Sunday, January 22, 2012

Respite from Heavy Pondering

When I'm not working at my day job, practicing law, I pursue an decades long interest in photography. It is more than a hobby. I refer to myself as an enthusiast. For as long as I can remember, starting with family road trips to California and vacations in Florida in the '60's, I have carried a camera.

My brother and I shared a darkroom when he shot for the high school yearbook. I set up the first student darkroom at Carleton and was more than pleased to see that it was still around when I visited campus last Spring. I was the guy who memorialized college life and, later, law school for my classmates. Deb became irritated with me while in labor with our daughter because the obstetrician and I were discussing the camera equipment I brought into the delivery room instead of caring for her. I watched the kids grow up through my viewfinder. Today, my Facebook page has 124 photo albums associated with it, covering subjects ranging from friends' birthday parties to macro-photography of food. Last month, I decided it was time to set up a formal site on which to post my work and set up galleries on

I built my system up over the years, sticking with Nikon products that were mostly backward compatible. I take odd jobs for pay, but mostly volunteer my photography, donating half-day photo sessions to charities holding silent auctions. I also serve as Senator Franken's campaign staff photographer when he's in town. For three years, I served as the event photographer for a steeplechase in Florida. Last night, for the fifth time, I photographed the award winners at the annual Central States Dressage & Eventing Association.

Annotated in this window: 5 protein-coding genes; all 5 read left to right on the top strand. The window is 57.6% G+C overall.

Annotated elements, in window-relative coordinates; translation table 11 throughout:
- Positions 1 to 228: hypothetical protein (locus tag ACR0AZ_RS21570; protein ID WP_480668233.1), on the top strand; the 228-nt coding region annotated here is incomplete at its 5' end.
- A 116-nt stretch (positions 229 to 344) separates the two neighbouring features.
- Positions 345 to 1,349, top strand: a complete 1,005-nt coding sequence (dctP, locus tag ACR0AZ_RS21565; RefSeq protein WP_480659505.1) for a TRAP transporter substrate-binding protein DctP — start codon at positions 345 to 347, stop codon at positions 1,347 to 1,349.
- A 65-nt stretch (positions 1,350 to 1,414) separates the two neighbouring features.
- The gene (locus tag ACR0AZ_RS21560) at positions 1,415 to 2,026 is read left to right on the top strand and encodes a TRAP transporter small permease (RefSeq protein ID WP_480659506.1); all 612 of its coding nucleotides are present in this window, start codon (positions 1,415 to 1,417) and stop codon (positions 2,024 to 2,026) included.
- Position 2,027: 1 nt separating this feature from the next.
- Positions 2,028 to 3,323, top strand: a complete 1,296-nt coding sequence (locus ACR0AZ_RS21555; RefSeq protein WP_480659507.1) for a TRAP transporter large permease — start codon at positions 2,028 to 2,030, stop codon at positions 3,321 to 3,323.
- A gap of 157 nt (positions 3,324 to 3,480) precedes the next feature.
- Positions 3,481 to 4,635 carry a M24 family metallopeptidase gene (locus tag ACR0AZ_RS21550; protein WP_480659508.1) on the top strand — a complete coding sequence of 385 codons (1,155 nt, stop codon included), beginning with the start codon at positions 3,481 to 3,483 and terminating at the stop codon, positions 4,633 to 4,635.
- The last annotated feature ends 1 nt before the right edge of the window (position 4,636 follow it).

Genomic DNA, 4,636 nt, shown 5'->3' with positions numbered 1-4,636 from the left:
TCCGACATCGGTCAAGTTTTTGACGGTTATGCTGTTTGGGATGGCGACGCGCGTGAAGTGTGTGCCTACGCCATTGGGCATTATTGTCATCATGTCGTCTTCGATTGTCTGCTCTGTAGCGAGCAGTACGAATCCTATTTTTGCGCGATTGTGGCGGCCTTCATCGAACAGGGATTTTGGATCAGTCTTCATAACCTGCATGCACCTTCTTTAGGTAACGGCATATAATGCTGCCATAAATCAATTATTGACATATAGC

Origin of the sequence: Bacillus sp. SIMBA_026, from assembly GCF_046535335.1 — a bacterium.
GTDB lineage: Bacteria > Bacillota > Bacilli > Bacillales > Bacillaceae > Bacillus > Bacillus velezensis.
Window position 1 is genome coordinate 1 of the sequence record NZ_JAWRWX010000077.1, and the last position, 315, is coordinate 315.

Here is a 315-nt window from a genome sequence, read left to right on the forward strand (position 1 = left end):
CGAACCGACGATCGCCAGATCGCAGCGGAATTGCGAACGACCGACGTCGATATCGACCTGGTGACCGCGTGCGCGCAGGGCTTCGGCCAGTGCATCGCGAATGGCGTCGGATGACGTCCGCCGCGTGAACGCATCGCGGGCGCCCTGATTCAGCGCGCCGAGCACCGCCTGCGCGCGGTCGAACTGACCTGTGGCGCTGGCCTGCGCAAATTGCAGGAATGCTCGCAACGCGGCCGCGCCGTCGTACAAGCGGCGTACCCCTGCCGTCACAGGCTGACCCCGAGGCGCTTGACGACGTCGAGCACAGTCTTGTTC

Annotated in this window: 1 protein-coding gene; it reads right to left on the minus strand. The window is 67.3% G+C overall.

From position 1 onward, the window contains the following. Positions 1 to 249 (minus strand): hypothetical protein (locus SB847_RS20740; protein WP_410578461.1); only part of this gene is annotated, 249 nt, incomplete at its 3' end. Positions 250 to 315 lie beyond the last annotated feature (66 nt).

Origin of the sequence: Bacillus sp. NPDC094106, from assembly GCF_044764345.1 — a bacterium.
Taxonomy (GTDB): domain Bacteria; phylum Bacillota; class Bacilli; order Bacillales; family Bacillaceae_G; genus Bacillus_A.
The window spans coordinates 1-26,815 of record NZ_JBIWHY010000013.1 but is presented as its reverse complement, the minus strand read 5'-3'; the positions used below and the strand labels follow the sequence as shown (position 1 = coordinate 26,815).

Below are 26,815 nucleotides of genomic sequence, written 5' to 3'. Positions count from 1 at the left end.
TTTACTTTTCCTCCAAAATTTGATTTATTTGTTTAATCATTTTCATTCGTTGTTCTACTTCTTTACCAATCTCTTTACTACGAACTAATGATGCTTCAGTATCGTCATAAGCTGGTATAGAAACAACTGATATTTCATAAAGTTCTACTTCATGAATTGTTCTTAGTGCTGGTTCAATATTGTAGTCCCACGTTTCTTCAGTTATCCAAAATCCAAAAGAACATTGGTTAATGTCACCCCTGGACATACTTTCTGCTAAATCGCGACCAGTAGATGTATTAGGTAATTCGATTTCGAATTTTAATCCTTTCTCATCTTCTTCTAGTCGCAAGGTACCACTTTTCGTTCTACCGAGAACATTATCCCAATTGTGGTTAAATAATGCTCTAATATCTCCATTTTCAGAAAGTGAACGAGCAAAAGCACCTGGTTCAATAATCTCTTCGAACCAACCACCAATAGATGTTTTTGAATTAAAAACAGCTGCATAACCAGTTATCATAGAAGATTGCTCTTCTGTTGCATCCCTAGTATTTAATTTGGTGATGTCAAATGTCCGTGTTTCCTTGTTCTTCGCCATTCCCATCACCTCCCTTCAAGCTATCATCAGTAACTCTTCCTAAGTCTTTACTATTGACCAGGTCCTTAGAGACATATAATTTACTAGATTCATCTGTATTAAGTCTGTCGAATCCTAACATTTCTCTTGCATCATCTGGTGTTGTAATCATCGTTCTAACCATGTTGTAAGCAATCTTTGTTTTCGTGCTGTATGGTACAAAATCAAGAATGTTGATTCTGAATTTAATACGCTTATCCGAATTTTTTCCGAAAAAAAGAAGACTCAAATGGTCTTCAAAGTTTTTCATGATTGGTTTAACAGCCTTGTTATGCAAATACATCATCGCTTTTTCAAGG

I offer this background to give credence to the advice I am about to share. My presence at events with intimidating looking camera gear frequently invites comments from other attendees with simpler equipment. Observing me lugging five pounds of camera, they worry that their photographs cannot compete with mine because my equipment is fancier.

The truth, cliché or not, is that the photographer, not the equipment is the key element in creating images. Lately, I have been getting amazing results with my iPhone. I encourage the observers to learn the craft by working with the camera they have, shooting whenever they can and making the end product as good as they can. I also usually throw in a gratuitous "fill the frame" as the best single piece of advice on photography I can offer.

There are, however, rewards to learning the basics and being able to make equipment work to its capacity in order to further develop as an artist. I offer this example in today's bi-partisan blog.